I’m considering using “buy now, pay later,” but what exactly is it and will it affect my mortgage application if I buy a home later this year? RQ
Lenders must make responsible decisions about whether borrowers can afford a mortgage
MailOnline’s real estate expert Myra Butterworth said: Borrowers who are financially overwhelmed can be a red flag to lenders as they risk not being able to pay off their mortgage.
Heavy use of “buy now, pay later” programs can indicate to a lender that this is the case and that the borrower is struggling to manage their finances.
A lender must make a responsible decision about whether a borrower can afford the mortgage before approving it.
While some forms of buy-now-later borrowing still don’t show up on a borrower’s loan file and affect their credit score, lenders can still see evidence of it on their bank statements, so it could still affect the mortgage application.
Additionally, starting June 1, Klarna will begin reporting customer borrowing and late payments to credit bureaus.
Borrowers need to keep this in mind if they want to present the best financial version of themselves to secure their home loan and proceed with the property purchase.
Nicholas Mendes of mortgage broker John Charcol said: Buy now, pay later programs provide an opportunity to buy something on credit without having to pay for it later.
This can be done through regular interest-free installments. Typically, this is done over three installments or after an interest-free period of 30 days.
It’s used as a payment method in some high street shops, but it’s more commonly used by catalogs and online retailers.
Their products may target young people and families who may not have other forms of unsecured credit such as credit cards.
The most common Buy It Now Later providers include Klarna, Clearpay and Laybuy. These companies offer a range of payment options.
Buy now, pay later programs provide an opportunity to buy something on credit without having to pay for it later
Effects on a Mortgage Application
As part of a mortgage application, lenders gather certain information to determine if the borrowing requested will be affordable.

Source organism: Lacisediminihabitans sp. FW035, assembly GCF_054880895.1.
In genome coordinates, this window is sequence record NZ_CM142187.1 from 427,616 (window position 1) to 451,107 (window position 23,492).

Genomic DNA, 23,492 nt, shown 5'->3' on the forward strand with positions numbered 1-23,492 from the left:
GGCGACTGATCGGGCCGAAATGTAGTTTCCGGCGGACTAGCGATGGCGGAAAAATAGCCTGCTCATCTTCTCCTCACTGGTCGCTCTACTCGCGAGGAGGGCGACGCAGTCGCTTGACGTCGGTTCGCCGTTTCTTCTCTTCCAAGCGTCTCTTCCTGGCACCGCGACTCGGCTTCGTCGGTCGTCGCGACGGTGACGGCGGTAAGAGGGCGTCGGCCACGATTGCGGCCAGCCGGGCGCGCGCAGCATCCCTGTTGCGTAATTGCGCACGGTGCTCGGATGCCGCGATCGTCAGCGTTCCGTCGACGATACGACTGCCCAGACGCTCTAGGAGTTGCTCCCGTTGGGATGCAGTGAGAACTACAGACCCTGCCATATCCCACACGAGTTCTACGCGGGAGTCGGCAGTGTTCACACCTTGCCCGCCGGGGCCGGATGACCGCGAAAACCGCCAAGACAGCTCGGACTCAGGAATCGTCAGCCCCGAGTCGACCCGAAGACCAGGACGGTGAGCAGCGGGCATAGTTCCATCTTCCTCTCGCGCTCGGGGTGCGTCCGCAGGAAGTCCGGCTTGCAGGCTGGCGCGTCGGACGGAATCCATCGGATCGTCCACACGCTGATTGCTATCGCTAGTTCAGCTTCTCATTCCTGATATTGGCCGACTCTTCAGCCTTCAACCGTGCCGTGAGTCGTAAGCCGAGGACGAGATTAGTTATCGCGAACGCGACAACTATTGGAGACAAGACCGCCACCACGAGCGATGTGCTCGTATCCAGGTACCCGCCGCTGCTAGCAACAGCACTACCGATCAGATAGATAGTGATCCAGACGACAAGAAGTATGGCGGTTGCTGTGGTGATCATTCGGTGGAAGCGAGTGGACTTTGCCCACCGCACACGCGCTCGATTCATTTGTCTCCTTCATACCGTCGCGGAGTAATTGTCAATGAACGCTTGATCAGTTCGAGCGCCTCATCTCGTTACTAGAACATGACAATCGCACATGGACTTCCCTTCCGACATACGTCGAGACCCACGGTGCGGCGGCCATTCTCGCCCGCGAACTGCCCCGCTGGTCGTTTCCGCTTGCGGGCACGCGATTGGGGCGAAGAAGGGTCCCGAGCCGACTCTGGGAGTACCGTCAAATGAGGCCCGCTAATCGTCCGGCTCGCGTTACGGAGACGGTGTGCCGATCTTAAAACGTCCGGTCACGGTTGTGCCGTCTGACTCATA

For a fundamental decision and mortgage application, these are typically personal data, income and expenses.
Lenders also run a loan search — soft or hard — that picks up any commitments you currently have applied for.
Once this is completed, a lender will come to a decision considering all the information.
How “buy now, pay later” obligations affect a mortgage depends on several factors — the amount outstanding, how much you pay back each month, and when the agreements are repaid.
Habits such as term loans, overdrafts, buy it now, pay later, and credit card minimum payments might give the lender the impression that the applicant is over-reliant on short-term credit.
As a result, a reduced maximum loan amount could be provided, or a lender could decline the application, believing the risk with the additional costs that come with owning a home is too great.
Not all lenders allow you to enter Buy Now Pay Later Loans in principle, only at the time of filing this can become a problem once a thorough search has been conducted.
You could make a decision in principle, but only after filing an application and doing a thorough search will all of the “buy now, pay later” obligations be considered, resulting in a revised decision.
Lenders distinguish between short-term and longer-term buy-it-now, pay later.
Purchasing a smaller item, such as a A £60 coat, for example, which you choose for a 30-day interest-free payment deferral, is unlikely to jeopardize your mortgage as it will be repaid by the time your mortgage is finalised.
But a more expensive item, such as A £900 fridge, for example, split into six payments would be a debt obligation, impacting how much money you have left over each month and therefore needing to be taken more seriously.
As with credit cards at zero percent for at least 24 months, lenders could end up taking 1.5 percent of the balance as a monthly commitment. But no lender has yet set formal criteria for this.
things to consider
Before you buy a property or refinance, think about your budget and keep track of the amounts you have to pay back.
Make sure all payments are made on time to avoid late payments showing up on your credit file and potential late charges from your “buy now, pay later” provider.
While some buy now, pay later options, such as B. Klarna, do not show up in your credit file, others do.
The most important thing to consider when applying for a mortgage, either to buy a property or to remortgage your home, is that it’s best to avoid payment plans, payday loans, or other forms of short-term financing for at least six months in advance.
Also, make sure you either clear all credit cards or repay the amount owed as soon as possible instead of just servicing the interest and minimum payment.